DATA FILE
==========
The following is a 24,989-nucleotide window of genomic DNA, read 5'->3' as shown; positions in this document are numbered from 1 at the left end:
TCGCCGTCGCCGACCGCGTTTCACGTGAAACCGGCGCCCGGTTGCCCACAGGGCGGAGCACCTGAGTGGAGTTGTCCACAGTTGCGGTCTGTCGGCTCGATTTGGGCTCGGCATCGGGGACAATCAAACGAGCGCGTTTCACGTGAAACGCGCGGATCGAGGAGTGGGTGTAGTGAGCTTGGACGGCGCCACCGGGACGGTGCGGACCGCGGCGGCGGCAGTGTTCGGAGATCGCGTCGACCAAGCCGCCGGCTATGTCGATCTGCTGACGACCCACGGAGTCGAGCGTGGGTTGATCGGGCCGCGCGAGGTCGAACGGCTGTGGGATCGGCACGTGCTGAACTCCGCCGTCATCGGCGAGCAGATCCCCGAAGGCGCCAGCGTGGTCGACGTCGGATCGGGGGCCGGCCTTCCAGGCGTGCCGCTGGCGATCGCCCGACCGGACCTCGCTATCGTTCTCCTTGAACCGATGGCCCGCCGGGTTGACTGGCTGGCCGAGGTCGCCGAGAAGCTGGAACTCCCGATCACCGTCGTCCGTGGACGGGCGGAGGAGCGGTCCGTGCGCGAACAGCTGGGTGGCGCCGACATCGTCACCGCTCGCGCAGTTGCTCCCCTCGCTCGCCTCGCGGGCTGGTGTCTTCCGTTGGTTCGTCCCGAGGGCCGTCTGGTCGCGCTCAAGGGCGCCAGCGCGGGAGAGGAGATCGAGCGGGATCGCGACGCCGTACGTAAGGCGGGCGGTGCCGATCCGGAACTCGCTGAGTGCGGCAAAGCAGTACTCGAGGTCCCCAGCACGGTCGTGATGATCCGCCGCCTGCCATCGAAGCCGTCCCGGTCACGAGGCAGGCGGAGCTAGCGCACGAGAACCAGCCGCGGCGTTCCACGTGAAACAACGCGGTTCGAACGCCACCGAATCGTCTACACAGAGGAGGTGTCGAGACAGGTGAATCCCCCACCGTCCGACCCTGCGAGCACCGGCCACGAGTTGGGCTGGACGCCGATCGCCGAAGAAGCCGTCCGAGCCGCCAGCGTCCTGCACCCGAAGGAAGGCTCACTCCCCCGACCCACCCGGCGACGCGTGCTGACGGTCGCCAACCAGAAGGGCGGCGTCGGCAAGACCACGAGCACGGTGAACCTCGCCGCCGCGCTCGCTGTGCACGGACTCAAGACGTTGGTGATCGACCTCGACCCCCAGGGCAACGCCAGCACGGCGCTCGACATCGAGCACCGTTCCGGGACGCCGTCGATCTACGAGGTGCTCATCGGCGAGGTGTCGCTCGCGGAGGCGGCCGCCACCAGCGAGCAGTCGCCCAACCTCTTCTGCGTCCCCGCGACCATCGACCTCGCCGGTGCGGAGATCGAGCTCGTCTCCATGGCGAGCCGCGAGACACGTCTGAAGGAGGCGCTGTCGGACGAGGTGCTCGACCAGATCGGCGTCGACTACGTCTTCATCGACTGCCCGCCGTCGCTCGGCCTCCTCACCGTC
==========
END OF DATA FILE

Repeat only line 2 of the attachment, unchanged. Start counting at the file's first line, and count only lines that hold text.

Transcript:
TCGCCGTCGCCGACCGCGTTTCACGTGAAACCGGCGCCCGGTTGCCCACAGGGCGGAGCACCTGAGTGGAGTTGTCCACAGTTGCGGTCTGTCGGCTCGATTTGGGCTCGGCATCGGGGACAATCAAACGAGCGCGTTTCACGTGAAACGCGCGGATCGAGGAGTGGGTGTAGTGAGCTTGGACGGCGCCACCGGGACGGTGCGGACCGCGGCGGCGGCAGTGTTCGGAGATCGCGTCGACCAAGCCGCCGGCTATGTCGATCTGCTGACGACCCACGGAGTCGAGCGTGGGTTGATCGGGCCGCGCGAGGTCGAACGGCTGTGGGATCGGCACGTGCTGAACTCCGCCGTCATCGGCGAGCAGATCCCCGAAGGCGCCAGCGTGGTCGACGTCGGATCGGGGGCCGGCCTTCCAGGCGTGCCGCTGGCGATCGCCCGACCGGACCTCGCTATCGTTCTCCTTGAACCGATGGCCCGCCGGGTTGACTGGCTGGCCGAGGTCGCCGAGAAGCTGGAACTCCCGATCACCGTCGTCCGTGGACGGGCGGAGGAGCGGTCCGTGCGCGAACAGCTGGGTGGCGCCGACATCGTCACCGCTCGCGCAGTTGCTCCCCTCGCTCGCCTCGCGGGCTGGTGTCTTCCGTTGGTTCGTCCCGAGGGCCGTCTGGTCGCGCTCAAGGGCGCCAGCGCGGGAGAGGAGATCGAGCGGGATCGCGACGCCGTACGTAAGGCGGGCGGTGCCGATCCGGAACTCGCTGAGTGCGGCAAAGCAGTACTCGAGGTCCCCAGCACGGTCGTGATGATCCGCCGCCTGCCATCGAAGCCGTCCCGGTCACGAGGCAGGCGGAGCTAGCGCACGAGAACCAGCCGCGGCGTTCCACGTGAAACAACGCGGTTCGAACGCCACCGAATCGTCTACACAGAGGAGGTGTCGAGACAGGTGAATCCCCCACCGTCCGACCCTGCGAGCACCGGCCACGAGTTGGGCTGGACGCCGATCGCCGAAGAAGCCGTCCGAGCCGCCAGCGTCCTGCACCCGAAGGAAGGCTCACTCCCCCGACCCACCCGGCGACGCGTGCTGACGGTCGCCAACCAGAAGGGCGGCGTCGGCAAGACCACGAGCACGGTGAACCTCGCCGCCGCGCTCGCTGTGCACGGACTCAAGACGTTGGTGATCGACCTCGACCCCCAGGGCAACGCCAGCACGGCGCTCGACATCGAGCACCGTTCCGGGACGCCGTCGATCTACGAGGTGCTCATCGGCGAGGTGTCGCTCGCGGAGGCGGCCGCCACCAGCGAGCAGTCGCCCAACCTCTTCTGCGTCCCCGCGACCATCGACCTCGCCGGTGCGGAGATCGAGCTCGTCTCCATGGCGAGCCGCGAGACACGTCTGAAGGAGGCGCTGTCGGACGAGGTGCTCGACCAGATCGGCGTCGACTACGTCTTCATCGACTGCCCGCCGTCGCTCGGCCTCCTCACCGTC